An excellent column by Thomas Edsall in the New York Times presents an illuminating article by three political scientists, calling attention to a portion of the American electorate that is motivated by “a need for chaos.”
Those people who are “drawn to chaos” are identified by the authors of this study by their agreement with the following statements:
- I fantasize about a natural disaster wiping out most of humanity such that a small group of people can start all over
- I think society should be burned to the ground.
- When I think about our political and social institutions, I cannot help thinking “just let them all burn.”
- We cannot fix the problems in our social institutions, we need to tear them down and start over.
- Sometimes I just feel like destroying beautiful things.
Those statements affirmed by those “drawn to chaos” — “wiping out most of humanity,” “destroying beautiful things” — immediately brought to my mind what we’ve heard repeatedly about the state of mind of all these many perpetrators of mass killings whose horrific acts of murder and terror have been parading past us in recent times.
Just as an electorate that could elect this wrecking ball President was developing — tearing our social institutions down — so also has the frequency of mass shootings increased.
One might argue — rightly, and with clear evidence (as in the Pittsburgh synagogue shooting, and the El Paso killings) — that Trump’s incitement from the bully pulpit has helped to provoke such shooters.
But I expect that it is also true that both the rise of a chaos-needing Trump base and the creation of a growing number of men (it’s always men) eager to kill people at random are manifestations of the same reservoir of dark, nihilistic passions within the American culture.
(And indeed, the authors draw a variety of connections between this attraction to chaos and the rise of Trump– both how Trump’s rise to power was aided by those with a need for chaos, and how Trump feeds that same impulse.)
Which leads me to wonder whether a third element of human destruction in these times might also be connected: i.e. whether the much-discussed problem of “deaths of despair” might be another form in which that same cultural darkness is expressing itself.
Deaths of despair — a name given to the wave of deaths (especially in certain regions of America, which also tend to be Trump-supporting) from causes like suicide, drug overdose, and alcoholism — have been widespread enough to cause the life expectancy of Americans to decline for several years in a row.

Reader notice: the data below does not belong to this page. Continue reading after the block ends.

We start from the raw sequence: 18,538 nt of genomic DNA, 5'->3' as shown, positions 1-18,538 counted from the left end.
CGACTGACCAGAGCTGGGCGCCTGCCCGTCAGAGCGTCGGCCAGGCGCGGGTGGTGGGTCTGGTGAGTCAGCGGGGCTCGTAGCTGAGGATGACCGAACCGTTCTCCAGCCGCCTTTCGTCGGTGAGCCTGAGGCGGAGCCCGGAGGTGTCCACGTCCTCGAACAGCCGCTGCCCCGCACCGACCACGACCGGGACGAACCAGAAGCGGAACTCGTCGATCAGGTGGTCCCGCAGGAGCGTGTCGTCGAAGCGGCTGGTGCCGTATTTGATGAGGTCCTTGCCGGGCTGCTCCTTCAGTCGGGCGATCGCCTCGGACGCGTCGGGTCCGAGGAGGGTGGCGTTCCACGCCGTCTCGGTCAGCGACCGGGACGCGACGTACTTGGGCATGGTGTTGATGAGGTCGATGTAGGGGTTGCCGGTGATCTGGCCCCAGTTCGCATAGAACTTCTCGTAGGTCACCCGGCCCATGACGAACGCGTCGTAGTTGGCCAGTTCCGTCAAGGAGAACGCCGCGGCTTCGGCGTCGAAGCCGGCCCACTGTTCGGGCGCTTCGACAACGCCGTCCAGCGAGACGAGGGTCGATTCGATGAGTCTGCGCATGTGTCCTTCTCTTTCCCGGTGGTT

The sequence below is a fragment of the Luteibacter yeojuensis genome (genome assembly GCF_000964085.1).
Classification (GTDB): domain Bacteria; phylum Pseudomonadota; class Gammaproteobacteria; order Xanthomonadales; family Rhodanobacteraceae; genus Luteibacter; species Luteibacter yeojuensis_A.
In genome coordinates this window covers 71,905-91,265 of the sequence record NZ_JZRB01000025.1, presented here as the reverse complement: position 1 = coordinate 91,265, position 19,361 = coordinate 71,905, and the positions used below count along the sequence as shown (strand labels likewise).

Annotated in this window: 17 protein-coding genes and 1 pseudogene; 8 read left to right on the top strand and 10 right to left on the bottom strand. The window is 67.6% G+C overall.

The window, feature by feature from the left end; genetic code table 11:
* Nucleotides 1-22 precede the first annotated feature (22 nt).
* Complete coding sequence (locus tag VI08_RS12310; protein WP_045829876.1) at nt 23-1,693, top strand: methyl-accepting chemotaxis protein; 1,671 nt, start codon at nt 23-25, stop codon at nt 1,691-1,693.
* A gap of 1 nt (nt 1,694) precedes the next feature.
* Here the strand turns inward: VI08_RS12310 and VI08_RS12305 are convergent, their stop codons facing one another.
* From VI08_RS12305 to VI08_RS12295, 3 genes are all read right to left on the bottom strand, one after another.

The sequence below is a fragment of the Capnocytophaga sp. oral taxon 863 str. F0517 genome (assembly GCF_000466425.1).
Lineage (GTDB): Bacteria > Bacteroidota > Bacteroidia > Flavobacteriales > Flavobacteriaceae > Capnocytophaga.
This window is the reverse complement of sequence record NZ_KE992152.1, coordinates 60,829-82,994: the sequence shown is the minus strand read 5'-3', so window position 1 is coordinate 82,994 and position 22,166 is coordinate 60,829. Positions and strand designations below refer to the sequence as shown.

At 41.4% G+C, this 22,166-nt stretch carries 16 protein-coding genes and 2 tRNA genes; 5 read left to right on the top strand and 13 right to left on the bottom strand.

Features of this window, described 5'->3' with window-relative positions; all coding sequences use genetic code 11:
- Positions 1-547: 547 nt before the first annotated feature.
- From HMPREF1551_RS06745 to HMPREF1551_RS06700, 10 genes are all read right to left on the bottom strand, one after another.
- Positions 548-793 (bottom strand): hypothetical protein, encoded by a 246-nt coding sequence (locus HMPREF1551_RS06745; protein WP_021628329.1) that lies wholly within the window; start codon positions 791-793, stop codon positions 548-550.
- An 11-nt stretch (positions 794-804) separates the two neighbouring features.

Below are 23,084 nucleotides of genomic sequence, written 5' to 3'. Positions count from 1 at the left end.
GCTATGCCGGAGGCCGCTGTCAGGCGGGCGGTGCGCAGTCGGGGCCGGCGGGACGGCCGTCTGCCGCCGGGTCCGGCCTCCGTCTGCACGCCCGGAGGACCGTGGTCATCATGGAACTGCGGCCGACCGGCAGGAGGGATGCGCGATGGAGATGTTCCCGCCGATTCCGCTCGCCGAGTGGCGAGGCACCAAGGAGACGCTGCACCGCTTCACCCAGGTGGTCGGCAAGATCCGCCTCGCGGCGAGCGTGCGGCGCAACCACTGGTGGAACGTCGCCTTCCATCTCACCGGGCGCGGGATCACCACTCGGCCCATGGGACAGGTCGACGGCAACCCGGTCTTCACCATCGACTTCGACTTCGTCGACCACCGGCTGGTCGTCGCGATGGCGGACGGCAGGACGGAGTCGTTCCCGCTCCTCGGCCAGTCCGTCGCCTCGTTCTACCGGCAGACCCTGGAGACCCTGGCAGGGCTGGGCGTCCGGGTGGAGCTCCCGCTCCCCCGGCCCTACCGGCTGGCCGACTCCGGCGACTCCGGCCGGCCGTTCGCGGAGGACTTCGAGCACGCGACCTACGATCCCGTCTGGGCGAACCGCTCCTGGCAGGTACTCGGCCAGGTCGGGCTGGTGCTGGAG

One might consider all those deaths forms of suicide. And it has long been said that suicide and homicide are kindred acts, as for example in this statement:
suicide and homicide can be considered similar behaviors because in both cases an individual engages in killing someone, the only thing that differs is where the killing impulse is directed. Homicide is directed towards the external world, whereas suicide is aggression turned inward. When the cause of unhappiness can be attributed to an external source, the extreme response is rage and homicide. In the absence of an external source, the extreme response is likely to be depression and suicide.
And so many of these mass-killers end up — predictably — dead, that these massacres look like a combination of homicide and suicide (“suicide by cop”).
All of which raises the question: what is the source of these several dark developments– the President who constantly makes choices to make things more broken, the men who take military-style weapons into public places to massacre their fellow citizens, the individuals who choose paths of self-destruction?
The authors of the article — whose focus is only on the “need for chaos” and its connection with our current politics — place their emphasis on the rise of social media. These platforms “provide the public with unprecedented power to craft and share new information with each other.” (That word “craft” indicates how little the shared “information” needs to be tied to the truth.)
Surely there’s some truth in that. By creating the means for communities to form around bogus conspiracy theories and genuinely “fake news,” these new social media enable the impulse toward chaos and destruction to fortify itself with the power of contagion and the cohesion of the crowd.
But I expect this is a relatively minor part of the picture. The article seems to suggest that this impulse to destroy the world has been there all along, but only now is able to cohere enough to become powerful. I suspect that what has changed most dangerously is that the destructive impulse itself seized a greater hold on the American spirit.
If that’s so, it would make the important question, what has happened in America to give rise to people’s feeling such rage at the world, and such despair at the lives they’ve been able to find in that world.
The answers to such questions are often framed in terms of economic disappointments and hardship. And those are doubtless relevant to the issue.
But I suspect that something else — less materialistic in nature — lies at the heart of the matter. As for what that “something else” might be, I do not claim to know.